Assimilation, Integration and Refugees
What factors should the government use as it considers allowing refugees to enter the country?
A directive from the Trump administration suggests that alongside humanitarian concerns, refugees hoping to be admitted to the United States should meet “certain criteria that enhance a refugee’s likelihood of successful assimilation and contribution in the United States.” The choice of the word assimilation, as compared to integration, raises questions for many refugee advocates. Reporters at PRI explain, “The previous language in refugee guidelines talked about the need for “integration” of refugees. That implies a joining of cultures, says [Foreign Policy Columnist Lauren] Wolfe. “You can keep your own language and religion,” she says.
One definition of assimilation is “the process of adapting or adjusting to the culture of a group or nation, or the state of being so adapted,” others, like Wolfe, worry that assimilation implies giving up one’s culture to blend in with the dominant society. This contrasts with integration, which of often understood as a two-way process. In a blog for Re-Imagining Migration, sociologist Mary Waters, the chair of a 2015 National Academy of Science report on the integration of immigrants in the United States explains,
“The NAS panel defined integration as the opportunities for immigrants and their descendants to achieve their goals in a society through participation in major social institutions as well as to gain social acceptance. Greater integration implies parity of critical life chances with the native-born American majority. Integration is a two-fold process: it happens both because immigrants experience change once they get here and because native-born Americans change in response to immigration.”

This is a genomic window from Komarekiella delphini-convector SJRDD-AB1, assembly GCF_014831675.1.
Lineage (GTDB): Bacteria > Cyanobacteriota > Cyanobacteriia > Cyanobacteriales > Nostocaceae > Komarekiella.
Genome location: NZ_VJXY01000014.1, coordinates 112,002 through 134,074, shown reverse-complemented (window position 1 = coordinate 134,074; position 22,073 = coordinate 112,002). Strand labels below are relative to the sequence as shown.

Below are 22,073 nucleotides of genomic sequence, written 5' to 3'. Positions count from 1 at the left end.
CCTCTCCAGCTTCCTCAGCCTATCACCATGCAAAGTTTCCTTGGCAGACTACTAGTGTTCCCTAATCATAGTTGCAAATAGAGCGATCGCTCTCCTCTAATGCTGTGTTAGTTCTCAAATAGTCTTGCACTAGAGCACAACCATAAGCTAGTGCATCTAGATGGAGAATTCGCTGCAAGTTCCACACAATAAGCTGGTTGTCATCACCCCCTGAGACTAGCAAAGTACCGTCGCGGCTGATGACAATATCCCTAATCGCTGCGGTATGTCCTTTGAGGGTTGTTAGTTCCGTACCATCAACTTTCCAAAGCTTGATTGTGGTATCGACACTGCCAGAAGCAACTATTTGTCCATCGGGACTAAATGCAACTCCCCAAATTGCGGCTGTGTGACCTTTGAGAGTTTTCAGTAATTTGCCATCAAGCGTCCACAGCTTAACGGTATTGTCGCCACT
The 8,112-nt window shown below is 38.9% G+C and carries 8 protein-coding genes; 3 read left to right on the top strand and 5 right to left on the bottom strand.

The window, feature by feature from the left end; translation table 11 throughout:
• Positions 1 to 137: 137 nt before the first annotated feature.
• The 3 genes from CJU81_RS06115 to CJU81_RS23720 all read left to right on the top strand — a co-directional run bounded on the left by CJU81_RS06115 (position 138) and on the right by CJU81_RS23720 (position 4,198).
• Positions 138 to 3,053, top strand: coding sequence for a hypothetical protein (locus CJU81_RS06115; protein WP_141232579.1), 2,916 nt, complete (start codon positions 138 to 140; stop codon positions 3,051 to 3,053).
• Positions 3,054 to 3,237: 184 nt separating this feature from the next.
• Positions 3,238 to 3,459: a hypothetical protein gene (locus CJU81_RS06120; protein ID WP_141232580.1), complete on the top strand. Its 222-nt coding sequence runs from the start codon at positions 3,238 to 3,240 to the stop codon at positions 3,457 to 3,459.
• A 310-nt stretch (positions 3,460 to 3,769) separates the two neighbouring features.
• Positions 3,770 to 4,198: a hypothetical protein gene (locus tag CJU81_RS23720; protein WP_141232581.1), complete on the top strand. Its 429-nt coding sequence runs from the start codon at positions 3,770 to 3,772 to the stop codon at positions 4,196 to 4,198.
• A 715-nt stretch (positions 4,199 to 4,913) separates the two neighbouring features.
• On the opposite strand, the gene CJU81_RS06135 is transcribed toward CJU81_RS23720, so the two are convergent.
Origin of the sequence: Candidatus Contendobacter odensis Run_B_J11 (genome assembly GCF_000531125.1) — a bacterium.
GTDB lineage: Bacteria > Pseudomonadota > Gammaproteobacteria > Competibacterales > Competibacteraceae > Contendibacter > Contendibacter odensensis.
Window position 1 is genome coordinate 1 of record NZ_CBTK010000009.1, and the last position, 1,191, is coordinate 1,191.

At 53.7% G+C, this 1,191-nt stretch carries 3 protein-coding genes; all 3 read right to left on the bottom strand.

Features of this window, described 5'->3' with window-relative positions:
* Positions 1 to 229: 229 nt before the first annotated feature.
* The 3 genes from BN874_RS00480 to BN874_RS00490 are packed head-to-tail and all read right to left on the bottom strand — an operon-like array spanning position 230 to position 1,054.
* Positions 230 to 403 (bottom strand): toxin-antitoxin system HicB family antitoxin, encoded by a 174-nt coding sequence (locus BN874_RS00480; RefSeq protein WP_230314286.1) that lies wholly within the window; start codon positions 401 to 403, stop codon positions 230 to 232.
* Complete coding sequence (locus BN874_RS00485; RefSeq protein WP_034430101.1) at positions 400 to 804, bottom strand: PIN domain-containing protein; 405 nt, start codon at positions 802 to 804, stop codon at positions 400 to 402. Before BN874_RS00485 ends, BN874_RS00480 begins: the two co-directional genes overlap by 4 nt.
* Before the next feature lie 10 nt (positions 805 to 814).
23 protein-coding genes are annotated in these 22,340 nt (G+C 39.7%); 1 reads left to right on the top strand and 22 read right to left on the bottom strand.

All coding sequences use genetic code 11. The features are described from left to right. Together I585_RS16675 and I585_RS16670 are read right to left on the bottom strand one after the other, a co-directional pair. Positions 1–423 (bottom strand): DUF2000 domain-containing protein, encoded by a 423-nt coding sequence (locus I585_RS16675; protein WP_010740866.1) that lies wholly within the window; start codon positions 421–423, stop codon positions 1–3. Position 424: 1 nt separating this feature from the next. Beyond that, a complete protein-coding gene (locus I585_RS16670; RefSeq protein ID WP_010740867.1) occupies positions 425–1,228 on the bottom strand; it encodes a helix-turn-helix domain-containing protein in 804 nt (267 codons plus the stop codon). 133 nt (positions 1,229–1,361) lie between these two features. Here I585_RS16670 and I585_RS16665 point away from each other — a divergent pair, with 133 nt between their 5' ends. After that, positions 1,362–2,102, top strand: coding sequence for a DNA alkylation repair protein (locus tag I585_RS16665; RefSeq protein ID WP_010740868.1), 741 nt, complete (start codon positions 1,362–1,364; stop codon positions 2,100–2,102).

Listen to “Refugees to be assessed on ability to ‘assimilate'” from PRI’s The World and their series, “Global Nation” to learn more.
As you listen to Lauren Wolfe, what concerns does she have about the recent presidential directive? How might people from the administration respond?
What does it mean to assimilate? What does it mean to integrate? What are the differences between the two?
How would you assess the ability of a person to assimilate? How would you assess the ability of a person to integrate?
Recognizing that all of us carry implicit biases, is it possible to create a fair standard to judge people’s abilities to assimilate and to integrate? If so, what practices might need to be included to prevent bias from influencing the decision-making process?
What is a refugee? Research the 1951 refugee convention to better understand the definition of refugees and the obligations of nations that signed on to the convention.What role should religion, language ability, culture, and nationality play in US refugee policy? What role should it play in immigration policy?
If you could speak to the author of the presidential directive, what would you say? What would you want them to know?
If you could speak to Wolfe, what would you want to say? What questions might you ask?